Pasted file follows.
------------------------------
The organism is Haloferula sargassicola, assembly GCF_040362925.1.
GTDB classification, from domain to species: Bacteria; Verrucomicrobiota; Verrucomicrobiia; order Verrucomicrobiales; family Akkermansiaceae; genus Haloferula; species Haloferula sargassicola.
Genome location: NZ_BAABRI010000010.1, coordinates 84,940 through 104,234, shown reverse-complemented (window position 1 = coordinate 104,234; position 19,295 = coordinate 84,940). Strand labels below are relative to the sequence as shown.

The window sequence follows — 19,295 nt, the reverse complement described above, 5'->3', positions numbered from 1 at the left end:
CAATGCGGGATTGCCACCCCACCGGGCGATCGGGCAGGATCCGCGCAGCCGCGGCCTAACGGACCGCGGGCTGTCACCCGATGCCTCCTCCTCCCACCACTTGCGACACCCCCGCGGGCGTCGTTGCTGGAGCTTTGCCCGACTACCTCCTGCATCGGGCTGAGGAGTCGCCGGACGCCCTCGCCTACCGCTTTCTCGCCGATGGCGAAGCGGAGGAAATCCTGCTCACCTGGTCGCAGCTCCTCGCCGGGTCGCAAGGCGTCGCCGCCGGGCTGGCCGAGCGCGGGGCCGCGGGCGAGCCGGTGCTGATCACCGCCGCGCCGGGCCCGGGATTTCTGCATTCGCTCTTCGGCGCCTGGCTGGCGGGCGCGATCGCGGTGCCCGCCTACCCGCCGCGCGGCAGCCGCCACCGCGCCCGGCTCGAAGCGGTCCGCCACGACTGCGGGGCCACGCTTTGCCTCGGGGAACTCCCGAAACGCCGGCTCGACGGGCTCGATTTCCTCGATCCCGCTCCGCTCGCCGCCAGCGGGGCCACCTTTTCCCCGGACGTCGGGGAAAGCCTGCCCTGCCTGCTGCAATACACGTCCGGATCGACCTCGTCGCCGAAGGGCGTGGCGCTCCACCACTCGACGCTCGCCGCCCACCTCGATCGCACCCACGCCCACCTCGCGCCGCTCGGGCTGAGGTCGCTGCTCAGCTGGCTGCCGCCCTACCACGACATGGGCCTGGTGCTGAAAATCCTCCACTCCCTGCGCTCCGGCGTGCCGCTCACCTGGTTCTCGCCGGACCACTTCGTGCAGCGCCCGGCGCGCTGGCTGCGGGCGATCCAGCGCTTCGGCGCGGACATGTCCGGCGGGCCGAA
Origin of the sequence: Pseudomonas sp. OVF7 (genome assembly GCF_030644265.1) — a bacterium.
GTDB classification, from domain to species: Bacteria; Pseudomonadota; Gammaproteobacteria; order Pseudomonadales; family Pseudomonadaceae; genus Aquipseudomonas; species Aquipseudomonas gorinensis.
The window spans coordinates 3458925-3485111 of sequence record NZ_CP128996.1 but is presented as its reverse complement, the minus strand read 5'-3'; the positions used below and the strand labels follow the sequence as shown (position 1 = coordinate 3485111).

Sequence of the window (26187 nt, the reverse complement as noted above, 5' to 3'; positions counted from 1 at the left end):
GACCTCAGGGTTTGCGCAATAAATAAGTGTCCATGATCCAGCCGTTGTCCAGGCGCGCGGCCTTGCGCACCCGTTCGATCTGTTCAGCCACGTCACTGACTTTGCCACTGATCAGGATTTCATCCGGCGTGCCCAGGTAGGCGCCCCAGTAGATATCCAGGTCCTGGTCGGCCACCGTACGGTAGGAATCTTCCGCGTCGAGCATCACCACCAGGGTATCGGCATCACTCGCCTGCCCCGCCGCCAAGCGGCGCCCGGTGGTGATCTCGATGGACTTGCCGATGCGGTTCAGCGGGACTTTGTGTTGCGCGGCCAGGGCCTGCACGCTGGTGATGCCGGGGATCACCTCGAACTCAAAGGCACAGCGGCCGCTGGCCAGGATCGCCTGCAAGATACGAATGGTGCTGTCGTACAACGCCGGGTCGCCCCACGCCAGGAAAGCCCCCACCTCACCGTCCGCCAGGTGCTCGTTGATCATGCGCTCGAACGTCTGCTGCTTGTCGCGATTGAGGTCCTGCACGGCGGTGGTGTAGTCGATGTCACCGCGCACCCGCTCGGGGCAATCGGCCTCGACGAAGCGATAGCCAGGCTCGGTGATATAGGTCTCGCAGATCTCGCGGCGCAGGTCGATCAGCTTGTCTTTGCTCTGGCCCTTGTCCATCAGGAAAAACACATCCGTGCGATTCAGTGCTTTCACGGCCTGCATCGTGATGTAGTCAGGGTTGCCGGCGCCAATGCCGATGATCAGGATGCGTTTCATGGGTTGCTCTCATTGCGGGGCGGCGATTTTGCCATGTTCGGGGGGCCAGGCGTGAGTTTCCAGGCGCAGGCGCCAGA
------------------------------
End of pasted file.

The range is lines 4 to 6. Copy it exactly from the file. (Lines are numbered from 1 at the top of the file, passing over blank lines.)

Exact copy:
The window sequence follows — 19,295 nt, the reverse complement described above, 5'->3', positions numbered from 1 at the left end:
CAATGCGGGATTGCCACCCCACCGGGCGATCGGGCAGGATCCGCGCAGCCGCGGCCTAACGGACCGCGGGCTGTCACCCGATGCCTCCTCCTCCCACCACTTGCGACACCCCCGCGGGCGTCGTTGCTGGAGCTTTGCCCGACTACCTCCTGCATCGGGCTGAGGAGTCGCCGGACGCCCTCGCCTACCGCTTTCTCGCCGATGGCGAAGCGGAGGAAATCCTGCTCACCTGGTCGCAGCTCCTCGCCGGGTCGCAAGGCGTCGCCGCCGGGCTGGCCGAGCGCGGGGCCGCGGGCGAGCCGGTGCTGATCACCGCCGCGCCGGGCCCGGGATTTCTGCATTCGCTCTTCGGCGCCTGGCTGGCGGGCGCGATCGCGGTGCCCGCCTACCCGCCGCGCGGCAGCCGCCACCGCGCCCGGCTCGAAGCGGTCCGCCACGACTGCGGGGCCACGCTTTGCCTCGGGGAACTCCCGAAACGCCGGCTCGACGGGCTCGATTTCCTCGATCCCGCTCCGCTCGCCGCCAGCGGGGCCACCTTTTCCCCGGACGTCGGGGAAAGCCTGCCCTGCCTGCTGCAATACACGTCCGGATCGACCTCGTCGCCGAAGGGCGTGGCGCTCCACCACTCGACGCTCGCCGCCCACCTCGATCGCACCCACGCCCACCTCGCGCCGCTCGGGCTGAGGTCGCTGCTCAGCTGGCTGCCGCCCTACCACGACATGGGCCTGGTGCTGAAAATCCTCCACTCCCTGCGCTCCGGCGTGCCGCTCACCTGGTTCTCGCCGGACCACTTCGTGCAGCGCCCGGCGCGCTGGCTGCGGGCGATCCAGCGCTTCGGCGCGGACATGTCCGGCGGGCCGAA
Origin of the sequence: Pseudomonas sp. OVF7 (genome assembly GCF_030644265.1) — a bacterium.